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  23. Malik, P.; Garg, P. Learning organization and work engagement: The mediating role of employee resilience. Int. J. Hum. Resour. Manag. 2020, 31, 1071–1094.
  24. Cooke, F.L.; Cooper, B.; Bartram, T.; Wang, J.; Mei, H. Mapping the relationships between high-performance work systems, employee resilience and engagement: A study of the banking industry in China. Int. J. Hum. Resour. Manag. 2016, 30, 1–22.
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  27. Cohen, S.; Syme, S. Issues in the study and application of social support. In Social Support and Health; Cohen, S., Syme, S.L., Eds.; Academic Press: San Diego, CA, USA, 1985.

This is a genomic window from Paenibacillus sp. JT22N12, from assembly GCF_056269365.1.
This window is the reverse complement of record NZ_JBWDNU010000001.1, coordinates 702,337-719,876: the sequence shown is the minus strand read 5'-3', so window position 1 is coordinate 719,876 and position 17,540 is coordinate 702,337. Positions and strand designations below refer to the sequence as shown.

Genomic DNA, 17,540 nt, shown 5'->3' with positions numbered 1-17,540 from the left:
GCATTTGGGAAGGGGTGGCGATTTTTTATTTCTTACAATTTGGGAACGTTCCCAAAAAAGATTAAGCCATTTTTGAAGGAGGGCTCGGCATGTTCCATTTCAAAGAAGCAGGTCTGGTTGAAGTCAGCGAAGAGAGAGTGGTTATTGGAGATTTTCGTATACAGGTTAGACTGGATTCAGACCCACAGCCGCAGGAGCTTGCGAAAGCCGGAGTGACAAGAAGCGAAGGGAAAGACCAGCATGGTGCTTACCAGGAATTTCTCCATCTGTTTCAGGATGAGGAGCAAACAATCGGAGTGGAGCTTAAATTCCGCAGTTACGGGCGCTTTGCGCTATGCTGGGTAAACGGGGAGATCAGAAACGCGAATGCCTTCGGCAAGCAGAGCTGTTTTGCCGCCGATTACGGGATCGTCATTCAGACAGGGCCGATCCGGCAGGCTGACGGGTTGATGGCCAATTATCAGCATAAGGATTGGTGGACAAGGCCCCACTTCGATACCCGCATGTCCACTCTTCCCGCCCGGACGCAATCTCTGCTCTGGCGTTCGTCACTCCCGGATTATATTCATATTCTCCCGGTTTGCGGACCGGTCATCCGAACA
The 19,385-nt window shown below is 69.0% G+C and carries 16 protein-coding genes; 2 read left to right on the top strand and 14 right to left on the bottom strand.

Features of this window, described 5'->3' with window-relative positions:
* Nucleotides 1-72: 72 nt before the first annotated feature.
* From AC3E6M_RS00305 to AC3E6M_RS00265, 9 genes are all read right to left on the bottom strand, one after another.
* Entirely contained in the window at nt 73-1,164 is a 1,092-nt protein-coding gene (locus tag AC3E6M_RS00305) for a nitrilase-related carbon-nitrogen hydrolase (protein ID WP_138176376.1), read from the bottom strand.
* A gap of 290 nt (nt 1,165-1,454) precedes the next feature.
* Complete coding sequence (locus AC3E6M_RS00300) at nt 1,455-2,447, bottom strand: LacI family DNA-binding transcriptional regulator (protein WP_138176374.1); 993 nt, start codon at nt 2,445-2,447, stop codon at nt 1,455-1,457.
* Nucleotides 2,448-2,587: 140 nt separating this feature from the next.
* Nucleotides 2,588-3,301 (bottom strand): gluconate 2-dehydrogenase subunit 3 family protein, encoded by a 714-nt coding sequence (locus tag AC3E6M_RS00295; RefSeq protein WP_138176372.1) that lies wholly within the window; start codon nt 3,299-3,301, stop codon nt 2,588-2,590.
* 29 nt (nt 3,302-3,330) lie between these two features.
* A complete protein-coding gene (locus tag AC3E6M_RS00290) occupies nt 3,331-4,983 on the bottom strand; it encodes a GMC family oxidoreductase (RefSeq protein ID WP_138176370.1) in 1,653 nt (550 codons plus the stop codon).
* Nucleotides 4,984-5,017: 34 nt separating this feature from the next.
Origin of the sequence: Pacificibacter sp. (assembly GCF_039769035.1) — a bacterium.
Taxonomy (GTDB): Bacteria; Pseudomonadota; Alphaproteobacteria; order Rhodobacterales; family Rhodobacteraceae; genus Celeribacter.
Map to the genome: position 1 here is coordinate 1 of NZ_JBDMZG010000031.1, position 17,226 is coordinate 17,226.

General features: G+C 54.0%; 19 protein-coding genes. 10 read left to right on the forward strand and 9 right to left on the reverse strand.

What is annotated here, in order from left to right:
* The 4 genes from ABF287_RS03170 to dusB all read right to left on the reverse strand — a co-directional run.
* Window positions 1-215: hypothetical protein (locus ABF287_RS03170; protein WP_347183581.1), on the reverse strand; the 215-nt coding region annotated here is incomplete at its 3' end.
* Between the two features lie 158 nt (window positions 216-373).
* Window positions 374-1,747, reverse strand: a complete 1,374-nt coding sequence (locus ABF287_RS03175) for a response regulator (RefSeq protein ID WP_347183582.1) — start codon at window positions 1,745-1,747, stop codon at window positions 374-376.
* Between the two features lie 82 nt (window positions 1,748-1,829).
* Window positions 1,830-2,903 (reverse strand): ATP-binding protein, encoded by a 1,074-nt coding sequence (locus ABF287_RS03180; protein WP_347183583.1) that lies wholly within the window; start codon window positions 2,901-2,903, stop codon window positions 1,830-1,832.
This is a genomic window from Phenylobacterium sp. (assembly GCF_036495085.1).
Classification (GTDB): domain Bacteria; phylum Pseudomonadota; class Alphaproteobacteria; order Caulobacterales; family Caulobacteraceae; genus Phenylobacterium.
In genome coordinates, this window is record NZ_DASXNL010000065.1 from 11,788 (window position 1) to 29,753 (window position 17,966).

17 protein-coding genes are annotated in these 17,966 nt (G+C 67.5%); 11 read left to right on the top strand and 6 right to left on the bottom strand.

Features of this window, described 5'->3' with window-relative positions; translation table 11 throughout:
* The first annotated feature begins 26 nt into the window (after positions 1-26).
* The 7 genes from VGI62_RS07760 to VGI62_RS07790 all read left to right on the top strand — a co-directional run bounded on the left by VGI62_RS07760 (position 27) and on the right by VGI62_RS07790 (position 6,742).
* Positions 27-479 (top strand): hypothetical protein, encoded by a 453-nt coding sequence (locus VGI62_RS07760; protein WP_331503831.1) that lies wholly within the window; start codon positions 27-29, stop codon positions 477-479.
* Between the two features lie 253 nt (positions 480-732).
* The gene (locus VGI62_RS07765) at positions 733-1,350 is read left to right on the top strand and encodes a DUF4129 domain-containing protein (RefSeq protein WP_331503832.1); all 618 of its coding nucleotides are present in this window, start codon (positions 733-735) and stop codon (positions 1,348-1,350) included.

28. Thoits, P.A. Conceptual, Methodological, and Theoretical Problems in Studying Social Support as a Buffer Against Life Stress. J. Health Soc. Behav. 1982, 23, 145.
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  32. Inggamara, A.; Pierewan, A.C.; Ayriza, Y. Work–life balance and social support: The influence on work engagement in the Sixth European Working Conditions Survey. J. Employ. Couns. 2022, 59, 17–26.
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  34. Wang, C.; Lin, S.; Ma, Y.; Wang, Y. The mediating effect of social support on the relationship between perceived stress and quality of life among shidu parents in China. Health Qual. Life Outcomes 2021, 19, 104.
  35. Sweetman, D.; Luthans, F. The power of positive psychology: Psychological capital and work engagement. In Work Engagement: A Handbook of Essential Theory and Research; Bakker, A.B., Leiter, M.P., Eds.; Psychology Press: New York, NY, USA, 2010; pp. 54–68.